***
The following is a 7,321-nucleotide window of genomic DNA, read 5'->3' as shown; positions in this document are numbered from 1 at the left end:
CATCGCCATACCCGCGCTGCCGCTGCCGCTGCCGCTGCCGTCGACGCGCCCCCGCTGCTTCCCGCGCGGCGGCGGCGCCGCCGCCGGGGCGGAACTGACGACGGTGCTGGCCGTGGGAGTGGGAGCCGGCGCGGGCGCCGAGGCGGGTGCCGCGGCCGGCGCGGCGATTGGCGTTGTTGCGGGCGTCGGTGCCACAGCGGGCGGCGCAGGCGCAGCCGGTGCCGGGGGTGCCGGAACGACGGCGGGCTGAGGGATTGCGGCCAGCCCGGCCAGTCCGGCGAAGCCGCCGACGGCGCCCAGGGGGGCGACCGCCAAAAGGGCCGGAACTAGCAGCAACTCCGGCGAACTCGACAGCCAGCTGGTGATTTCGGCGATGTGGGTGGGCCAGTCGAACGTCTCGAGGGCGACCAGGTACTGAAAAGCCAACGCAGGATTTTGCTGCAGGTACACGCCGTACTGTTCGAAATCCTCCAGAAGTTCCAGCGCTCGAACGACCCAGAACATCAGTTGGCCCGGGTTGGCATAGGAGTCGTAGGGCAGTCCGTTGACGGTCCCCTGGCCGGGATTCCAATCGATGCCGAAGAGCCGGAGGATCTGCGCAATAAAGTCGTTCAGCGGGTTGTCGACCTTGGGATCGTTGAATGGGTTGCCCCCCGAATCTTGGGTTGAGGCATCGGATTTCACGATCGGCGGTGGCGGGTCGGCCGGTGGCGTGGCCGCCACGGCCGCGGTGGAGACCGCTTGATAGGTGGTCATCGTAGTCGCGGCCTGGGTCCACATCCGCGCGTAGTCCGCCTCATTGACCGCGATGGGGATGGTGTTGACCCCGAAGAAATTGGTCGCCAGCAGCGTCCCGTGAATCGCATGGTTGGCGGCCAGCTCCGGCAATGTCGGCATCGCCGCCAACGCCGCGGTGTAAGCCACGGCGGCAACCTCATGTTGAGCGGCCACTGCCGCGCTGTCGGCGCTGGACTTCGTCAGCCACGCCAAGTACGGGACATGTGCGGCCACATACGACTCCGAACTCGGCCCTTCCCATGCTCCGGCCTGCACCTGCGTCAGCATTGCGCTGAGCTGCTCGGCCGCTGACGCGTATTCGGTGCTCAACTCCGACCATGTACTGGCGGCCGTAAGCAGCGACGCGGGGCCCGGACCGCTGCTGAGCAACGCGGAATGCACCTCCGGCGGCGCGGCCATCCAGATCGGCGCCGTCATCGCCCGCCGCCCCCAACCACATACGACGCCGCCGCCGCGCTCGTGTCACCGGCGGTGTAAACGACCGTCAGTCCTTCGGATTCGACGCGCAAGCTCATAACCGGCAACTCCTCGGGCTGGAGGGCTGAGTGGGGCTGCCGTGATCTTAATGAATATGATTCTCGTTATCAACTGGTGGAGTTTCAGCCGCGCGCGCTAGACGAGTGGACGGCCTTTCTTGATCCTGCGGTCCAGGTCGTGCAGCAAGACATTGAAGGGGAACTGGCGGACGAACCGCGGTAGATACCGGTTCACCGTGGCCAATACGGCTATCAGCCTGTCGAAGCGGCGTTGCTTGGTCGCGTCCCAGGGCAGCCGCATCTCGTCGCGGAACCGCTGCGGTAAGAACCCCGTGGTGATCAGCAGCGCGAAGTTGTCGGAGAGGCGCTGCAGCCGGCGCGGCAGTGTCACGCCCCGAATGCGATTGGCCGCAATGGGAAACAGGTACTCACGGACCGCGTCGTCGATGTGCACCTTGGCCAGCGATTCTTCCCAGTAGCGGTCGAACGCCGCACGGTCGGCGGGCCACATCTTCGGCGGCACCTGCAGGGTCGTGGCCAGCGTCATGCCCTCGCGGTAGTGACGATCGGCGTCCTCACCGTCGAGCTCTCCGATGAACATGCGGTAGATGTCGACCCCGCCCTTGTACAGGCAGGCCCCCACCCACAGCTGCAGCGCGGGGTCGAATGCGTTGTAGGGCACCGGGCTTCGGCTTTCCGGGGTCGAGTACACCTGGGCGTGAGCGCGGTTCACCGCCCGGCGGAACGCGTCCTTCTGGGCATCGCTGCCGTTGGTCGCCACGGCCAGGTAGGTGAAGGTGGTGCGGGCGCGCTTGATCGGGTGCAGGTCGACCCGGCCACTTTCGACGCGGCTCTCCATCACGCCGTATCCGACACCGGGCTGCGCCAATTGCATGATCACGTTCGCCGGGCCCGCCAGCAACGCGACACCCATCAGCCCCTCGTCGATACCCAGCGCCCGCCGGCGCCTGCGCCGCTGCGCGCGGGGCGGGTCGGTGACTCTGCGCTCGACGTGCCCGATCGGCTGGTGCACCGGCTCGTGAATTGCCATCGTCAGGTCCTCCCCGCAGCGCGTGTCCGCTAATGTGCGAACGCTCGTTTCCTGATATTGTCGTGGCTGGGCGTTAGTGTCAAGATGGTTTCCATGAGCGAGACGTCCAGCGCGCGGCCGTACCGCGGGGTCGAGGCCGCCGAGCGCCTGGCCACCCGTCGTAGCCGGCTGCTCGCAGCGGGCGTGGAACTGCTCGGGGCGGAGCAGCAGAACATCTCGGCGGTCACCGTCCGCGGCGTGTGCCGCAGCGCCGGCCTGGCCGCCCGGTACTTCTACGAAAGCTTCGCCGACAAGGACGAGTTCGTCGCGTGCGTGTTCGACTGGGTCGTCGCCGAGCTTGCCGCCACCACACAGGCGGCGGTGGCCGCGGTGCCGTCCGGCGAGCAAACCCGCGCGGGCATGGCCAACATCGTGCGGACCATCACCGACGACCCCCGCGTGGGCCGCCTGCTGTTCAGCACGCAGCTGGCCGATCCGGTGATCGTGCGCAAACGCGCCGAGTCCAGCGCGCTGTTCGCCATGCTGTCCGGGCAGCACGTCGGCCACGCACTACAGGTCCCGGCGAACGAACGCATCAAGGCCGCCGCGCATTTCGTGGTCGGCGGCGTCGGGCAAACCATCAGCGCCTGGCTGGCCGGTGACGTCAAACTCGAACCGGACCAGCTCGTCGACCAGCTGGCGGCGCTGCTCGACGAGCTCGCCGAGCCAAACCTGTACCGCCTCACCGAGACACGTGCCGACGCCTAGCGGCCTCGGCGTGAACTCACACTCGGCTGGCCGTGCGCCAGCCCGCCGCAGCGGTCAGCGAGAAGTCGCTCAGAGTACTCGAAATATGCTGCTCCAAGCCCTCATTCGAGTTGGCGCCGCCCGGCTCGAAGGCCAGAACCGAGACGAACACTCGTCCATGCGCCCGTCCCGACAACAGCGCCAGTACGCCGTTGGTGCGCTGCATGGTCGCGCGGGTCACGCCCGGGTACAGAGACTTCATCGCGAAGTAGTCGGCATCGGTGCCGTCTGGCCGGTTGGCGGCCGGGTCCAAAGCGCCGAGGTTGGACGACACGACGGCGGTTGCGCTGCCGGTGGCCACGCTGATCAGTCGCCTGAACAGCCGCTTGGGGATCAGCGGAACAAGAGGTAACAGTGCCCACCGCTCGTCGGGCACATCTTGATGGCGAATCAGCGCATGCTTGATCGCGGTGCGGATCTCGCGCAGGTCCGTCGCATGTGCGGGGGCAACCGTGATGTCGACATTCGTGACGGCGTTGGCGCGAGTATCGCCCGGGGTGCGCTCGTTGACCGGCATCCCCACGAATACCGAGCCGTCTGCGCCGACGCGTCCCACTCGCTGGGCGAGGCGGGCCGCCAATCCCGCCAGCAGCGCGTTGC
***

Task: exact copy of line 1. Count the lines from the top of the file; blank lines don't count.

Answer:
The following is a 7,321-nucleotide window of genomic DNA, read 5'->3' as shown; positions in this document are numbered from 1 at the left end: